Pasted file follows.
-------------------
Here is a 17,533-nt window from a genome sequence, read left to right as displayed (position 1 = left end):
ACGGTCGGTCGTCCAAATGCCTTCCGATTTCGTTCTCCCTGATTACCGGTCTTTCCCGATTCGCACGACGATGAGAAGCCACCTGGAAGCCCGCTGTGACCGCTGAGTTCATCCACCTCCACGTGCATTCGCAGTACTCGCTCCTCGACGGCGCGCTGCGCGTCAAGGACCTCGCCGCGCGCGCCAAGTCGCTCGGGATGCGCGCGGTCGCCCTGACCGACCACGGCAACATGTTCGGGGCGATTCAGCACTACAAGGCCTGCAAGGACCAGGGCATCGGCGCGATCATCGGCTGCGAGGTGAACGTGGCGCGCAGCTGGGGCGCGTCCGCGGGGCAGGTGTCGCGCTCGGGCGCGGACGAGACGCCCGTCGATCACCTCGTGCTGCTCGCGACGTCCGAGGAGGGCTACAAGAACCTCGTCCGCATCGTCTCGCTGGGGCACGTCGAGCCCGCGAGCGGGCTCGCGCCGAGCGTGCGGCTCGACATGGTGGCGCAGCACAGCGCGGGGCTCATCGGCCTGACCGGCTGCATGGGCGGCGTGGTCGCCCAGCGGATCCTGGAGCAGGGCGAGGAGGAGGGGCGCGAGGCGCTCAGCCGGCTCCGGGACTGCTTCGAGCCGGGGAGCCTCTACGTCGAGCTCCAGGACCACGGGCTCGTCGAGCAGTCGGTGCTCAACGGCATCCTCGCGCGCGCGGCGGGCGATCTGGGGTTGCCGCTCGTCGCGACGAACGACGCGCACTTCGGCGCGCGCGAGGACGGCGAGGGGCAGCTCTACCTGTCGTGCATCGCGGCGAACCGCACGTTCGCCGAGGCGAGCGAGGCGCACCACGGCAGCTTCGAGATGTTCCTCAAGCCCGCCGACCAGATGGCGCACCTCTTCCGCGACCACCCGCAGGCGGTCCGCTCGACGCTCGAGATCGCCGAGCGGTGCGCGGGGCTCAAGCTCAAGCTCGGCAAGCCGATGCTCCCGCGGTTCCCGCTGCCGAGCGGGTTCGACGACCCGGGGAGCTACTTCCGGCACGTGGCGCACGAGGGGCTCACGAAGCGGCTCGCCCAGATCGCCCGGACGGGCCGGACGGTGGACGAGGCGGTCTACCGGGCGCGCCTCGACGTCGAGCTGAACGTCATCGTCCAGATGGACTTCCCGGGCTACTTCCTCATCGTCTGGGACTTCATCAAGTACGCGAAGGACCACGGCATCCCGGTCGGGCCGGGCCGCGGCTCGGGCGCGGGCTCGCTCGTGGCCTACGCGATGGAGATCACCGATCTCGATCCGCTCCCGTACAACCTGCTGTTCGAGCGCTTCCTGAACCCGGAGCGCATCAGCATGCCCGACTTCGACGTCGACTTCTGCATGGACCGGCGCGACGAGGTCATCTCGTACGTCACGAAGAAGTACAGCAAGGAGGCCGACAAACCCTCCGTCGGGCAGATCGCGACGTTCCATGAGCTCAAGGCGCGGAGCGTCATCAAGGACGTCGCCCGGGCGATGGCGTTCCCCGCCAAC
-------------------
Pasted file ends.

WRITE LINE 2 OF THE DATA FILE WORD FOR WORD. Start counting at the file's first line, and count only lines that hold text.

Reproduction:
ACGGTCGGTCGTCCAAATGCCTTCCGATTTCGTTCTCCCTGATTACCGGTCTTTCCCGATTCGCACGACGATGAGAAGCCACCTGGAAGCCCGCTGTGACCGCTGAGTTCATCCACCTCCACGTGCATTCGCAGTACTCGCTCCTCGACGGCGCGCTGCGCGTCAAGGACCTCGCCGCGCGCGCCAAGTCGCTCGGGATGCGCGCGGTCGCCCTGACCGACCACGGCAACATGTTCGGGGCGATTCAGCACTACAAGGCCTGCAAGGACCAGGGCATCGGCGCGATCATCGGCTGCGAGGTGAACGTGGCGCGCAGCTGGGGCGCGTCCGCGGGGCAGGTGTCGCGCTCGGGCGCGGACGAGACGCCCGTCGATCACCTCGTGCTGCTCGCGACGTCCGAGGAGGGCTACAAGAACCTCGTCCGCATCGTCTCGCTGGGGCACGTCGAGCCCGCGAGCGGGCTCGCGCCGAGCGTGCGGCTCGACATGGTGGCGCAGCACAGCGCGGGGCTCATCGGCCTGACCGGCTGCATGGGCGGCGTGGTCGCCCAGCGGATCCTGGAGCAGGGCGAGGAGGAGGGGCGCGAGGCGCTCAGCCGGCTCCGGGACTGCTTCGAGCCGGGGAGCCTCTACGTCGAGCTCCAGGACCACGGGCTCGTCGAGCAGTCGGTGCTCAACGGCATCCTCGCGCGCGCGGCGGGCGATCTGGGGTTGCCGCTCGTCGCGACGAACGACGCGCACTTCGGCGCGCGCGAGGACGGCGAGGGGCAGCTCTACCTGTCGTGCATCGCGGCGAACCGCACGTTCGCCGAGGCGAGCGAGGCGCACCACGGCAGCTTCGAGATGTTCCTCAAGCCCGCCGACCAGATGGCGCACCTCTTCCGCGACCACCCGCAGGCGGTCCGCTCGACGCTCGAGATCGCCGAGCGGTGCGCGGGGCTCAAGCTCAAGCTCGGCAAGCCGATGCTCCCGCGGTTCCCGCTGCCGAGCGGGTTCGACGACCCGGGGAGCTACTTCCGGCACGTGGCGCACGAGGGGCTCACGAAGCGGCTCGCCCAGATCGCCCGGACGGGCCGGACGGTGGACGAGGCGGTCTACCGGGCGCGCCTCGACGTCGAGCTGAACGTCATCGTCCAGATGGACTTCCCGGGCTACTTCCTCATCGTCTGGGACTTCATCAAGTACGCGAAGGACCACGGCATCCCGGTCGGGCCGGGCCGCGGCTCGGGCGCGGGCTCGCTCGTGGCCTACGCGATGGAGATCACCGATCTCGATCCGCTCCCGTACAACCTGCTGTTCGAGCGCTTCCTGAACCCGGAGCGCATCAGCATGCCCGACTTCGACGTCGACTTCTGCATGGACCGGCGCGACGAGGTCATCTCGTACGTCACGAAGAAGTACAGCAAGGAGGCCGACAAACCCTCCGTCGGGCAGATCGCGACGTTCCATGAGCTCAAGGCGCGGAGCGTCATCAAGGACGTCGCCCGGGCGATGGCGTTCCCCGCCAAC